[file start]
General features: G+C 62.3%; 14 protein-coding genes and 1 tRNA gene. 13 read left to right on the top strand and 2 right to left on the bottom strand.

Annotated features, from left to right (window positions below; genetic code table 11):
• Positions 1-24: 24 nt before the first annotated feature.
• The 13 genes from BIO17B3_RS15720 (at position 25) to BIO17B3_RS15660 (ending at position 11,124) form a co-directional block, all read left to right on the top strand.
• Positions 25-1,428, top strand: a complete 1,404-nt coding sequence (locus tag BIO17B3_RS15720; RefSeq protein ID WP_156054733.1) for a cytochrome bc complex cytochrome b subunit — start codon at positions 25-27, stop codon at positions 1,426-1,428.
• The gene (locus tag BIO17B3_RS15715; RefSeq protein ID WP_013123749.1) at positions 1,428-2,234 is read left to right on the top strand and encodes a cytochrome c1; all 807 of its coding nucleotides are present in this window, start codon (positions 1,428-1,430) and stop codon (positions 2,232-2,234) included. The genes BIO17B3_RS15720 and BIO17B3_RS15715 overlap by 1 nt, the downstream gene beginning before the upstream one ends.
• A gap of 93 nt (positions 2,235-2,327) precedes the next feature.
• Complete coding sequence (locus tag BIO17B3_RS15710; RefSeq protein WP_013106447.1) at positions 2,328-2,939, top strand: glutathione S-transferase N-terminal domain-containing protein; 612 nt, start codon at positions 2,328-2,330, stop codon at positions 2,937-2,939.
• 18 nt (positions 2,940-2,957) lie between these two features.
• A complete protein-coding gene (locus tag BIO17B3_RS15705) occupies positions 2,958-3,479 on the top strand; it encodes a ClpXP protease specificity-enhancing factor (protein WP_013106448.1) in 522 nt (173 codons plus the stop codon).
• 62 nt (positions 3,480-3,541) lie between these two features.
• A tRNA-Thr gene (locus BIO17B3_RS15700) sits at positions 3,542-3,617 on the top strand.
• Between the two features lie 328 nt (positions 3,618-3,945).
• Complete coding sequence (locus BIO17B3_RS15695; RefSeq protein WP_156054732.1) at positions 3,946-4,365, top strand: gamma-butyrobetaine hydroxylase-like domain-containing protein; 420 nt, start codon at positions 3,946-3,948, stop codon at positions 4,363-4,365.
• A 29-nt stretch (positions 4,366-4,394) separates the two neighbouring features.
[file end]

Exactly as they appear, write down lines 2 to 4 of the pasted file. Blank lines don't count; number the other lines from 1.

Annotated features, from left to right (window positions below; genetic code table 11):
• Positions 1-24: 24 nt before the first annotated feature.
• The 13 genes from BIO17B3_RS15720 (at position 25) to BIO17B3_RS15660 (ending at position 11,124) form a co-directional block, all read left to right on the top strand.